Zaynah Salameh

Zaynah Salameh was severely distressed before she was born. Luckily, NYM's neonatal intensive care unit (NICU) offered the best possible care.

Read more about Zaynah Salameh and her experience at NYM.



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FOR IMMEDIATE RELEASE

CONTACT: Media Relations
(718) 780-5367

Two Days in the Life: New York Methodist Hospital and Hurricane Sandy

BROOKLYN, NY (October 31, 2012) – As staff and patients of New York Methodist Hospital (NYM) switched on their televisions Tuesday morning, there was a shared sense of disbelief and grief at the havoc that Hurricane Sandy had brought to New York City. Hundreds of thousands of New Yorkers without power; catastrophic damage and flooding in each of the five boroughs; friends and family whose houses were leveled by the storm.



And here the Hospital stood, with barely a scratch.



Without a doubt, much of it was due to luck. NYM is perched in eastern Park Slope, almost 100 feet above sea level, so it has avoided the flooding that devastated other areas of Brooklyn. The main Hospital building is a literal house of bricks, unyielding to the 80 mile-per-hour wind gusts that buffeted the city. And, despite multiple backup generators at the ready, the Hospital’s electricity never flickered for an instant. However, what really brought NYM through the storm was the quick action and dedication of the thousands of employees who prioritized the Hospital in the days leading up to Sandy, and who worked throughout the worst of the storm.



The Hospital commenced emergency operations at 2 p.m. on Sunday afternoon. Staff members who provided direct patient care, support of patient care, and environmental and facilities management at the Hospital reported to work as usual, overnight bags and changes of clothes in tote. Many employees who lived in Manhattan arrived hours before their shifts began due to the impending MTA shutdown. Others climbed aboard shuttle buses that NYM dispatched throughout Brooklyn to bring staff members to work, even as Sandy was poised to strike. The Hospital also took in several patients who had been evacuated from New York Downtown Hospital in the hours before the bridges closed.



“Today, we’re thanking our good fortune that the Hospital was unscathed by the storm,” said Mark J. Mundy, the Hospital’s president and CEO, “However, I’ve worked at this Hospital for almost 23 years, and the staff never ceases to amaze me. Most of the men and women who work here live in New York City, and of course, shared a great deal of concern for their homes, friends, and loved ones. But they came to work at the Hospital and the mood throughout the buildings remained upbeat even when Sandy hit us hardest.”



In the Emergency Department, staff members were on hand throughout the hurricane as ambulances arrived. In the Labor and Delivery unit, physicians and midwives delivered 11 babies during the height of the storm, including some that were diverted from Manhattan hospitals. Several new mothers reflected on the experience the next day. “There were trees whipping around outside of the delivery room,” said Anna Guttormsgaard, whose son, Benjamin, was born at 7:51 p.m. on Monday evening. “We don’t know how the Hospital is ‘normally,’ but despite the hurricane, it was very, very positive.”



Rebecca Flood, R.N., senior vice president for nursing administration, echoed Ms. Guttormsgaard’s sentiment. “There’s no one person, or even team of people, that I can pinpoint as most deserving of praise. We have almost a thousand nurses working at NYM, and their collective ability to pull together throughout the hurricane was astonishing.”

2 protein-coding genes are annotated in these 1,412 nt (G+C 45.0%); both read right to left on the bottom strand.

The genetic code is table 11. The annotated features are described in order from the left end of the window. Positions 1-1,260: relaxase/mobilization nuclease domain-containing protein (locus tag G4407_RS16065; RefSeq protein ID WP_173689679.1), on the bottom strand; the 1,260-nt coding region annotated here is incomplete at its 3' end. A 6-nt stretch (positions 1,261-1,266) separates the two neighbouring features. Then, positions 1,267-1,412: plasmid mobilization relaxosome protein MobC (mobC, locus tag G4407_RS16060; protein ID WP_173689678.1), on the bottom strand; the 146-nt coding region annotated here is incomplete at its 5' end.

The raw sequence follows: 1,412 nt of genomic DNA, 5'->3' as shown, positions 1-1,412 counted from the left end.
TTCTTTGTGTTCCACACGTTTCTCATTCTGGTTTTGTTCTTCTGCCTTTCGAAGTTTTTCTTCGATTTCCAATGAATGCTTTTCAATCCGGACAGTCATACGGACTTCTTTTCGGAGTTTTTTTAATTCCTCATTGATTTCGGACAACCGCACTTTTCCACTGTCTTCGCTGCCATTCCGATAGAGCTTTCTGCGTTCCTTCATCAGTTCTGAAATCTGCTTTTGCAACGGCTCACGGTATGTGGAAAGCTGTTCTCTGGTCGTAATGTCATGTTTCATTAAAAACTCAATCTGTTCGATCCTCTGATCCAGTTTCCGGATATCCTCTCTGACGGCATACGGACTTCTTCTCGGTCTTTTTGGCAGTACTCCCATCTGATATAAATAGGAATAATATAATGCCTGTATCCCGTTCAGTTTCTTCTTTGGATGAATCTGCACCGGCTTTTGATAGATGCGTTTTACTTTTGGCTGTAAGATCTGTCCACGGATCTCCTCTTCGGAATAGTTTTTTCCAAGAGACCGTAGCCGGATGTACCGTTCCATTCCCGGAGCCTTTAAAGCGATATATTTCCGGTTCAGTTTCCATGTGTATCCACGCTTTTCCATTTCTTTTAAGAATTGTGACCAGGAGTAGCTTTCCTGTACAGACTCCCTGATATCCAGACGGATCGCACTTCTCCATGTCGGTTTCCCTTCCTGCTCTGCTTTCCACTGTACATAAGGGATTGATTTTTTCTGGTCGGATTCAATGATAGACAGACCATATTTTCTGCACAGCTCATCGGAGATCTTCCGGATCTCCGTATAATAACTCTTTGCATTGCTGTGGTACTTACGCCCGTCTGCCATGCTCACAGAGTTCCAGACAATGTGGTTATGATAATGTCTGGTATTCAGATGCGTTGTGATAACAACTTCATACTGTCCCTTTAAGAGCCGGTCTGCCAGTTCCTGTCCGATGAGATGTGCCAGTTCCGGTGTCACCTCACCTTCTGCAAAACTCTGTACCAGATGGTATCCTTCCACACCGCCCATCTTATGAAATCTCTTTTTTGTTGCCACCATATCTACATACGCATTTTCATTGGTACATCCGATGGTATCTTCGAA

On Wednesday morning, the mood at NYM was both upbeat and somber. Downed trees still blocked some of Park Slope’s streets. Many of the homes of NYM employees were without power. Several staff members who live in other boroughs were yet to be able to return home. But being able to focus on helping patients was perhaps the best kind of “distraction” from the continual influx of footage filling the airwaves.



“It’s unfair to say that, in our storm response, NYM is somehow unique in New York, because this city and its residents have a phenomenal ability to pull together during the toughest of times,” said Mr. Mundy. “However, it’s very gratifying to see that this Hospital, and its employees, can count themselves among the many who have responded to Hurricane Sandy with determination and unwavering resolve, who are ready to rebuild and recover as Sandy leaves us behind.”  

The Hospital braced for the hurricane on Monday evening. 

Anna Guttormsgaard holds Benjamin (who arrived at the height of Hurricane Sandy, 7:51 p.m. Monday night), as her husband Michael leans in to give his newborn son a kiss.

All hands were on deck in NYM's Emergency Department throughout the storm.

The lines stretched out the door as NYM provided free breakfast and lunch for employees on Tuesday.

New York Methodist Hospital (NYM), a voluntary, acute-care teaching facility located in Brooklyn’s Park Slope, houses 651 inpatient beds (including bassinets) and provides services to about 40,000 inpatients each year. In addition, approximately 500,000 outpatient visits and services are logged annually. The Hospital, founded in 1881, has undergone extensive renovation and modernization over the years. NYM has Institutes in the following areas: Advanced and Minimally Invasive Surgery, Asthma and Lung Disease; Cancer Care; Cardiology and Cardiac Surgery; Digestive and Liver Disorders; Diabetes and Other Endocrine Disorders; Vascular Medicine and Surgery; Family Care; Neurosciences; Orthopedic Medicine and Surgery and Women’s Health. New York Methodist Hospital is affiliated with the Weill Cornell Medical College and is a member of the NewYork-Presbyterian Healthcare System.